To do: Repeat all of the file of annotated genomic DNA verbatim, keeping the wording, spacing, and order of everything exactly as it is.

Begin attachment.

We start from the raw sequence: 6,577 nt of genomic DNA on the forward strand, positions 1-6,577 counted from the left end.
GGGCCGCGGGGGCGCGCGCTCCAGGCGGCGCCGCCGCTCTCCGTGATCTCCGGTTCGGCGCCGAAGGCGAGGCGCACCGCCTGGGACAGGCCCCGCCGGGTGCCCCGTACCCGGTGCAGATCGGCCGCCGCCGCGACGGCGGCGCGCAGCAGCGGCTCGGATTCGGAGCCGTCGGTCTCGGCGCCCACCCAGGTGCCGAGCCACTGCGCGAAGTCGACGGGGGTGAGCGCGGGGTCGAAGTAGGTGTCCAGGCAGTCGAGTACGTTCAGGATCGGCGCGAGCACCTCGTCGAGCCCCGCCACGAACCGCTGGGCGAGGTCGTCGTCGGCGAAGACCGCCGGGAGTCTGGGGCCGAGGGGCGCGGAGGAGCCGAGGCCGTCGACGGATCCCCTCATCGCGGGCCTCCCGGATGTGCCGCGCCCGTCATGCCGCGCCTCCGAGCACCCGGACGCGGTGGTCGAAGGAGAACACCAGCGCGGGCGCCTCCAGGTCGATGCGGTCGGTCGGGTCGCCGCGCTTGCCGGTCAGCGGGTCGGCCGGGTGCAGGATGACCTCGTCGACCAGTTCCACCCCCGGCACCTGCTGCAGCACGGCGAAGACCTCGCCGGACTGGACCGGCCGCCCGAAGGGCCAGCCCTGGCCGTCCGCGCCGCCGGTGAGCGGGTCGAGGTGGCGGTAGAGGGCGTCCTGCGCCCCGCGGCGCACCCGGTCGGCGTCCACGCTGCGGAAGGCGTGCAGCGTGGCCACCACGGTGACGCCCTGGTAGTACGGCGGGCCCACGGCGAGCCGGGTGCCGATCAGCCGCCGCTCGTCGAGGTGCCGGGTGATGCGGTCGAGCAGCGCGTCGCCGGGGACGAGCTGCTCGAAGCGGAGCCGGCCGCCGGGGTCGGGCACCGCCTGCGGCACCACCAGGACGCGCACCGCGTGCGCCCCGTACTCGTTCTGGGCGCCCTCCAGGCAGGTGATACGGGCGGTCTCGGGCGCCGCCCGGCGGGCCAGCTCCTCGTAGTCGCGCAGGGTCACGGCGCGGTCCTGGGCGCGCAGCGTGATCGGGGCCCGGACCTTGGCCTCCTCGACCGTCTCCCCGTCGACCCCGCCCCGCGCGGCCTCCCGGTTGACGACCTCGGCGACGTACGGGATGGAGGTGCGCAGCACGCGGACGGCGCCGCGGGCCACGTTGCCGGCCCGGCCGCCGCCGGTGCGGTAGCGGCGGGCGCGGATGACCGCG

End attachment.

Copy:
We start from the raw sequence: 6,577 nt of genomic DNA on the forward strand, positions 1-6,577 counted from the left end.
GGGCCGCGGGGGCGCGCGCTCCAGGCGGCGCCGCCGCTCTCCGTGATCTCCGGTTCGGCGCCGAAGGCGAGGCGCACCGCCTGGGACAGGCCCCGCCGGGTGCCCCGTACCCGGTGCAGATCGGCCGCCGCCGCGACGGCGGCGCGCAGCAGCGGCTCGGATTCGGAGCCGTCGGTCTCGGCGCCCACCCAGGTGCCGAGCCACTGCGCGAAGTCGACGGGGGTGAGCGCGGGGTCGAAGTAGGTGTCCAGGCAGTCGAGTACGTTCAGGATCGGCGCGAGCACCTCGTCGAGCCCCGCCACGAACCGCTGGGCGAGGTCGTCGTCGGCGAAGACCGCCGGGAGTCTGGGGCCGAGGGGCGCGGAGGAGCCGAGGCCGTCGACGGATCCCCTCATCGCGGGCCTCCCGGATGTGCCGCGCCCGTCATGCCGCGCCTCCGAGCACCCGGACGCGGTGGTCGAAGGAGAACACCAGCGCGGGCGCCTCCAGGTCGATGCGGTCGGTCGGGTCGCCGCGCTTGCCGGTCAGCGGGTCGGCCGGGTGCAGGATGACCTCGTCGACCAGTTCCACCCCCGGCACCTGCTGCAGCACGGCGAAGACCTCGCCGGACTGGACCGGCCGCCCGAAGGGCCAGCCCTGGCCGTCCGCGCCGCCGGTGAGCGGGTCGAGGTGGCGGTAGAGGGCGTCCTGCGCCCCGCGGCGCACCCGGTCGGCGTCCACGCTGCGGAAGGCGTGCAGCGTGGCCACCACGGTGACGCCCTGGTAGTACGGCGGGCCCACGGCGAGCCGGGTGCCGATCAGCCGCCGCTCGTCGAGGTGCCGGGTGATGCGGTCGAGCAGCGCGTCGCCGGGGACGAGCTGCTCGAAGCGGAGCCGGCCGCCGGGGTCGGGCACCGCCTGCGGCACCACCAGGACGCGCACCGCGTGCGCCCCGTACTCGTTCTGGGCGCCCTCCAGGCAGGTGATACGGGCGGTCTCGGGCGCCGCCCGGCGGGCCAGCTCCTCGTAGTCGCGCAGGGTCACGGCGCGGTCCTGGGCGCGCAGCGTGATCGGGGCCCGGACCTTGGCCTCCTCGACCGTCTCCCCGTCGACCCCGCCCCGCGCGGCCTCCCGGTTGACGACCTCGGCGACGTACGGGATGGAGGTGCGCAGCACGCGGACGGCGCCGCGGGCCACGTTGCCGGCCCGGCCGCCGCCGGTGCGGTAGCGGCGGGCGCGGATGACCGCG